Amhar, Amyr, Anir
According to Nennius and Welsh legend, Arthur had a son named Amr, though all he says of him is that Arthur killed him (without explanation) at Archenfield and that he was buried under a mound called Licat Anir in Ercing. Nennius claims to have visited the grave, which had the strange property of changing size, a property he says he personally checked out and verified.
In the Welsh story of Geraint, we learn that Amr served as his father’s squire, guarding his bed.
Amr is probably identical with Amhar, son of Arthur mentioned in the Mabinogion. The form Amr is preferable to Anir, which is also found.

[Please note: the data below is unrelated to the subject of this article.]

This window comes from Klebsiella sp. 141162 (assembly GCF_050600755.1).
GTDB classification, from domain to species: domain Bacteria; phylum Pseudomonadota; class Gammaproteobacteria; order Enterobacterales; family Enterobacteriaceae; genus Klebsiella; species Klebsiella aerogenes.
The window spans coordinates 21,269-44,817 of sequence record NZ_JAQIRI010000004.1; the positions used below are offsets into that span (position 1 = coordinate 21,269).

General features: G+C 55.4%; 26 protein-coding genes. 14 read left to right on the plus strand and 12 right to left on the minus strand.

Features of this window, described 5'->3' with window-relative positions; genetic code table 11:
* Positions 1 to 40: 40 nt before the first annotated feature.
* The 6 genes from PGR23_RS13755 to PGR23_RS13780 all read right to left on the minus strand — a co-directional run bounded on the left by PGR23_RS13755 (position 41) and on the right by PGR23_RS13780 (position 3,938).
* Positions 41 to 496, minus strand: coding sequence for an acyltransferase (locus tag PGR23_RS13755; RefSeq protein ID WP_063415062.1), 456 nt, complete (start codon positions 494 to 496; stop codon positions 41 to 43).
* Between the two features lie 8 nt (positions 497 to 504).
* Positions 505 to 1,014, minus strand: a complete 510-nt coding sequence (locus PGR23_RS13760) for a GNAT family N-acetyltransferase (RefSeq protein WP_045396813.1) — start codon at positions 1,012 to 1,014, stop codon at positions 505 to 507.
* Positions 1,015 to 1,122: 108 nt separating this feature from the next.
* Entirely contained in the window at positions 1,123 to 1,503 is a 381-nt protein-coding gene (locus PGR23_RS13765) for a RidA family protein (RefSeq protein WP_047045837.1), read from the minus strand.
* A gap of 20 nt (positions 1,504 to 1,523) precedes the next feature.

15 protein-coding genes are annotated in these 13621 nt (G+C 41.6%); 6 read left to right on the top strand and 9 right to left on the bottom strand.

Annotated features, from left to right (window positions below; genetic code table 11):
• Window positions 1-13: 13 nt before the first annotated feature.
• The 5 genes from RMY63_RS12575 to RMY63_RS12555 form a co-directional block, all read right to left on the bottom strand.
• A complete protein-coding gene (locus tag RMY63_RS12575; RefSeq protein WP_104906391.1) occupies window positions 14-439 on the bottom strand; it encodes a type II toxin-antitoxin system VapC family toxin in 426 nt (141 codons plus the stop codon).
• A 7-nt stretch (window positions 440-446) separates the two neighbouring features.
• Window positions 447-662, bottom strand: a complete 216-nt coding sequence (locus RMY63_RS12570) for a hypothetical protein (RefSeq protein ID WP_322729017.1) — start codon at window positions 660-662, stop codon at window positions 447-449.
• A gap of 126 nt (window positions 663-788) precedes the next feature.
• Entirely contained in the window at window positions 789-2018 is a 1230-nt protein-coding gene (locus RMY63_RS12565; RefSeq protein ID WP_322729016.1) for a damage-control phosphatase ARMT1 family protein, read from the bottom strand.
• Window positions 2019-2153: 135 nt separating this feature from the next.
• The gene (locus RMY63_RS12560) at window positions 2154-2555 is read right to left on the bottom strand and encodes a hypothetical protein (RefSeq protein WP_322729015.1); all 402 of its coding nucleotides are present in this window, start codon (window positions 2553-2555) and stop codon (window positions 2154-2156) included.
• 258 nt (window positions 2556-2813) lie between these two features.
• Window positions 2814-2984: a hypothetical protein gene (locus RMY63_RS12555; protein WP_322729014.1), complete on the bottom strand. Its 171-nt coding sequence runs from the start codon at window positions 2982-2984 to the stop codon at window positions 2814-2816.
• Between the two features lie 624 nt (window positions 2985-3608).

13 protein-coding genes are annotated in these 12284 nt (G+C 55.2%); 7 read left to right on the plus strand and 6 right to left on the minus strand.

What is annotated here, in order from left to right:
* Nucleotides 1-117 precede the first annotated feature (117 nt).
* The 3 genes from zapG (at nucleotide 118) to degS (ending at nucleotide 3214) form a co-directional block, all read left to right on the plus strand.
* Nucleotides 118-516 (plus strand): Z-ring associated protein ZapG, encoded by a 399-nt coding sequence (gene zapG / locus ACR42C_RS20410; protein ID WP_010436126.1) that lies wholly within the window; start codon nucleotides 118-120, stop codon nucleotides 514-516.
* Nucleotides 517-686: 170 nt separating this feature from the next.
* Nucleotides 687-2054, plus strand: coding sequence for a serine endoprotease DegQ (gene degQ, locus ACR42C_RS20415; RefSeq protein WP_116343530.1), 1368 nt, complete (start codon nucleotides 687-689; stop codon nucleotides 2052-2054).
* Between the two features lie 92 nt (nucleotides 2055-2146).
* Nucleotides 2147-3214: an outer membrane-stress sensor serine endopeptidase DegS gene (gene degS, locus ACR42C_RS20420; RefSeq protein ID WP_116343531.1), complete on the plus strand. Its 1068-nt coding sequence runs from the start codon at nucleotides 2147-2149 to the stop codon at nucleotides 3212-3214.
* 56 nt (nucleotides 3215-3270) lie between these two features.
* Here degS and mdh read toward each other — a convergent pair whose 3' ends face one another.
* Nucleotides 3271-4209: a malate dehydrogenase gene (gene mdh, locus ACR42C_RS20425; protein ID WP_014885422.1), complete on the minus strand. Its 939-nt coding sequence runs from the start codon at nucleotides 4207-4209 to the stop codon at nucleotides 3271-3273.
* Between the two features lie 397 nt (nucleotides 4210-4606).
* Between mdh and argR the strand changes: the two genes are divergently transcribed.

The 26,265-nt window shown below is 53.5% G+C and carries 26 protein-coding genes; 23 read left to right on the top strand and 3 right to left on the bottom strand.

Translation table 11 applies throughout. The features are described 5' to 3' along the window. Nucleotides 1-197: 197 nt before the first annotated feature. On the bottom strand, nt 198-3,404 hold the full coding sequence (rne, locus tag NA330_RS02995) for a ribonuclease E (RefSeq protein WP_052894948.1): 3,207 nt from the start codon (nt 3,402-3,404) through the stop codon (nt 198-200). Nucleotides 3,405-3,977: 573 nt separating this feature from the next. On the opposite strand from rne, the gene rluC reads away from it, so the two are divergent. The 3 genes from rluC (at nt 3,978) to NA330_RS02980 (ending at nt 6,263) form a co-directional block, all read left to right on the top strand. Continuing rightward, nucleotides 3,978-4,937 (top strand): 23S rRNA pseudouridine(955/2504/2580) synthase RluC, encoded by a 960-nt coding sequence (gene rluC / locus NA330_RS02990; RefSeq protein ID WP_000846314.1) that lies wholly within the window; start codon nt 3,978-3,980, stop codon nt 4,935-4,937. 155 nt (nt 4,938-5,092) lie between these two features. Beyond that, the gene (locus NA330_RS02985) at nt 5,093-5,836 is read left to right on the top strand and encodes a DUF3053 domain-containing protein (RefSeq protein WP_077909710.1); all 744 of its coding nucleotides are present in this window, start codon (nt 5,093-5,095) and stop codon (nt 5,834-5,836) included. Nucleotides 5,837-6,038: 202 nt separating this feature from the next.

In Nennius’ introduction to Chrétien’s Yvain, Julian Harris recaps old, pre-Chrétien rumors of Arthur’s son Amyr, or Anir, and his marvelous tomb. Amyr is apparently unkown to later romancers, at least under that name; one of the old legends Harris mentions has it that he was killed by Arthur himself, reminding us of the Vulgate’s Lohot.
Historia Brittonum | Probably Nennius, early 9th century
Geraint and Enid | 13th century